“It’s better to hang out with people better than you. Pick out associates whose behavior is better than yours and you’ll drift in that direction.”
– Warren Buffett
While most investors have the ability and common sense to create their own investment plan, many of us simply have better things to do with our time than paying significant attention to our investment portfolio. It does take time and effort. Plus, really smart people know their limitations.
As I’ve touched on before, the biggest risk we all take is letting our emotions drive our decisions. Fear and greed can lead to anxiety that causes us to make choices we will regret. For many of us it probably makes good sense to get some outside expert advice to help manage these emotions. Look at the number of people who know how to exercise, but still hire a personal trainer at the gym to motivate and push them.
In fact, over 1 in 3 Americans work with a financial planner. A good financial advisor can help you through your decision-making process regarding your risk tolerance and investment time horizon. They should help you set and attain your financial goals such as retirement planning, college tuition funding, and the overall personal/family budgeting process.
Picking the correct investment options should be secondary in this relationship. It does come into play but determining and reaching your goals should be priority number one.
A good advisor should be independent and earn their money on a fixed hourly fee basis, or as a small percentage (usually around 1%) of your assets under their management. It is just not economical to use an advisor who generates income and commissions from trading transactions within your portfolio. Your incentives must be aligned to create the correct balance between good decision-making and long-term portfolio management.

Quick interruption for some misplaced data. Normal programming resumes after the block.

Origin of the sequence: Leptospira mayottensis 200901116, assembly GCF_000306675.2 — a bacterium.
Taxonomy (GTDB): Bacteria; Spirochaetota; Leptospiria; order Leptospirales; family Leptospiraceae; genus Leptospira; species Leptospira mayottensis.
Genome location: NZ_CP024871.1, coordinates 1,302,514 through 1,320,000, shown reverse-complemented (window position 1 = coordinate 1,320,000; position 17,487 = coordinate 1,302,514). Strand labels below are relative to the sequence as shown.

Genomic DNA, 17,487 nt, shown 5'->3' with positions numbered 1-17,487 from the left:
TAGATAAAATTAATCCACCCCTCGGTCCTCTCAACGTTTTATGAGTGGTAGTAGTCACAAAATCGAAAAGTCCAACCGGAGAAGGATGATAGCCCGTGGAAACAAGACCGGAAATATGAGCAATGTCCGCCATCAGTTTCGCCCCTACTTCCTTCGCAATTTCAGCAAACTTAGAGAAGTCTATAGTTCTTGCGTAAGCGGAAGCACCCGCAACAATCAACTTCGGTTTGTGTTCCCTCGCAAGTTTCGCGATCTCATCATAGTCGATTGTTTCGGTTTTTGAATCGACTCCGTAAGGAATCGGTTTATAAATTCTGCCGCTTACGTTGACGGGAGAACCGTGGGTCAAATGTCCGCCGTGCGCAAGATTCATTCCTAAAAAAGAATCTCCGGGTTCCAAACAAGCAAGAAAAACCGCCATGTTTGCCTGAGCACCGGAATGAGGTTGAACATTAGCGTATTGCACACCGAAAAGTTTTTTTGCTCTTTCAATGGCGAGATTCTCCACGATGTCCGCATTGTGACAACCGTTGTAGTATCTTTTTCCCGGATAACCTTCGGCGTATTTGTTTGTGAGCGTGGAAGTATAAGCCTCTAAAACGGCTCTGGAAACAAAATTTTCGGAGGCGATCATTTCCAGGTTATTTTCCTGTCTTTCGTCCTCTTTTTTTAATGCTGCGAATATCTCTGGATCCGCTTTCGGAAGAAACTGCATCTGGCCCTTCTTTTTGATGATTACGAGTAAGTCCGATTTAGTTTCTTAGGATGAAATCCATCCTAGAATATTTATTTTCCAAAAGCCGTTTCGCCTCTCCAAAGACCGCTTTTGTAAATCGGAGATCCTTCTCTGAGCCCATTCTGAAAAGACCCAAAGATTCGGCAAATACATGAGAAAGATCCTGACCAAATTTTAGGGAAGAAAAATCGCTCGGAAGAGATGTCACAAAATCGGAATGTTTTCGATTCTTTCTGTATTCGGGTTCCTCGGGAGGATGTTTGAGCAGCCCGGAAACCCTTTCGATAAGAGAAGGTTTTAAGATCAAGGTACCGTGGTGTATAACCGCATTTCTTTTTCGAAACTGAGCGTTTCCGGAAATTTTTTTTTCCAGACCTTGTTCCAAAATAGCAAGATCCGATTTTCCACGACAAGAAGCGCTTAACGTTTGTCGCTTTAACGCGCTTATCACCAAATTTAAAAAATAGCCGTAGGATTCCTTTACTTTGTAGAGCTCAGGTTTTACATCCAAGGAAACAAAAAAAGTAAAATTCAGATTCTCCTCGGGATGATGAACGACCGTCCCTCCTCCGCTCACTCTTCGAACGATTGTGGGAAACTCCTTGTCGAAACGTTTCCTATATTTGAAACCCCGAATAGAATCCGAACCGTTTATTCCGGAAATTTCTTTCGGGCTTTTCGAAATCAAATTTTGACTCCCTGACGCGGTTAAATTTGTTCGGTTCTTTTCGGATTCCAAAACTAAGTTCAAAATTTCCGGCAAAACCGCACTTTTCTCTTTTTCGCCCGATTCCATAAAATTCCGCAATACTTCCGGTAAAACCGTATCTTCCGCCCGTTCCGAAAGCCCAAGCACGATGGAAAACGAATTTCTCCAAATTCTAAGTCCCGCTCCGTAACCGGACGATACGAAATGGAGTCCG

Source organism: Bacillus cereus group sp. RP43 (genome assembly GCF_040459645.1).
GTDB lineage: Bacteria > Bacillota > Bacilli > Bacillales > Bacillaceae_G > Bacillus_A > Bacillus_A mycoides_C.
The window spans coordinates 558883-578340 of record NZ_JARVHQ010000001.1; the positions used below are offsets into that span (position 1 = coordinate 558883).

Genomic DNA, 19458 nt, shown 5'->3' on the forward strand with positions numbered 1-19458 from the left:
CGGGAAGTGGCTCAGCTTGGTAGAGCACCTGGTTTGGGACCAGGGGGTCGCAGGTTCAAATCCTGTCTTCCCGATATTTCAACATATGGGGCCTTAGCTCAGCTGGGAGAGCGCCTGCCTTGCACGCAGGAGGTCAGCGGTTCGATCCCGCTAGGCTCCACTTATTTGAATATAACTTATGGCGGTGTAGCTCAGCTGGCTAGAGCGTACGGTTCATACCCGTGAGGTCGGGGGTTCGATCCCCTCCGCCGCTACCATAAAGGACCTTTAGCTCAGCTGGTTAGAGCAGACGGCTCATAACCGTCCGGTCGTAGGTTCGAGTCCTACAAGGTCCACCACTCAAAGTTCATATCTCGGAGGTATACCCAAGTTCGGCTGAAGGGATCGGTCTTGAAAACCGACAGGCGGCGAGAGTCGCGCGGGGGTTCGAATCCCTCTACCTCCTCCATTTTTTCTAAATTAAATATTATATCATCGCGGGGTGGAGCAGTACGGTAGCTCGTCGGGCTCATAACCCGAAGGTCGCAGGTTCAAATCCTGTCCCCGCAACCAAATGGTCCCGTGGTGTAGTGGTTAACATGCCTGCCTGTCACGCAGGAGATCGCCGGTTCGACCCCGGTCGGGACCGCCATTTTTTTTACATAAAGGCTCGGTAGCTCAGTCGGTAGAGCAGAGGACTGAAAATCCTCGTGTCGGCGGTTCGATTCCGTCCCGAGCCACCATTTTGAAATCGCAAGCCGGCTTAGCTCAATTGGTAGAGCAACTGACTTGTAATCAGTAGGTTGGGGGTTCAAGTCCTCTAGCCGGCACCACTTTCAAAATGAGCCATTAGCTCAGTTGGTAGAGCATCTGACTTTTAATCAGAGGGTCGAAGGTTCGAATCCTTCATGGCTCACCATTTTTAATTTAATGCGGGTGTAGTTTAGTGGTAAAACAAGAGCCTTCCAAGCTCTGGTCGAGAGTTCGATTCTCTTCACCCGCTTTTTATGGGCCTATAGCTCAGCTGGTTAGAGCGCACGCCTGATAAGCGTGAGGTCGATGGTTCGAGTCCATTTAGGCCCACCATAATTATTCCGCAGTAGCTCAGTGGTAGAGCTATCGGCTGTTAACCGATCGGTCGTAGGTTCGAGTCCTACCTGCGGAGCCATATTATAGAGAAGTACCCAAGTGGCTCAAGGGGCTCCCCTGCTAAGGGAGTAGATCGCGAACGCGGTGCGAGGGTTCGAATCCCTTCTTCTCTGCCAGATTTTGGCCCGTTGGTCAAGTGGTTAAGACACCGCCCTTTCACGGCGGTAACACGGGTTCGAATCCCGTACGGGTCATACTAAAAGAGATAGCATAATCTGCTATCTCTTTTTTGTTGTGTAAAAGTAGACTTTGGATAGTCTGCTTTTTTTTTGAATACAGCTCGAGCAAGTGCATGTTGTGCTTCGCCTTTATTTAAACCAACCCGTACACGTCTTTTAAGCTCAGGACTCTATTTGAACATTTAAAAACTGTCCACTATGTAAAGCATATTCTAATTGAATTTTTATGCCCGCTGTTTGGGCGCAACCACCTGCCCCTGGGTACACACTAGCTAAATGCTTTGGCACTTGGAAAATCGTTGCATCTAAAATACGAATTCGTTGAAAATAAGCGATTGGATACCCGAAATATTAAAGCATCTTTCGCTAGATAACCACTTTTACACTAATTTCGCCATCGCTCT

So how do you determine how to choose a financial advisor? To help you through the process I have created a list of questions that you can ask to determine whether a prospective financial advisor is right for you. This is a list that any good advisor should be willing to answer to get your business.
- How long have you been a financial advisor?
- What is your education background, and do you have any financial advisor certifications (CFP, CFA, etc.)?
- How do you establish goals for your client’s portfolios?
- How do you help clients determine risk profiles, time horizon, and asset allocation?
- What is your investment approach to help keep emotions out of the decision-making process?
- How do you determine, and what are your total fees for management (including referral and other fees)?
This general background information will help you get a better sense of their experience and knowledge level to determine if they are suitable to help you meet your goals. Getting to the bottom of these areas will give you a sense of how they will aid you in determining your long-term investment plan.
More In Depth
- How do you manage your own investments?
- What is the biggest mistake in your investment career and what did you learn from it?
- Do you build your portfolios with individual stocks and bonds, or mutual funds and ETFs?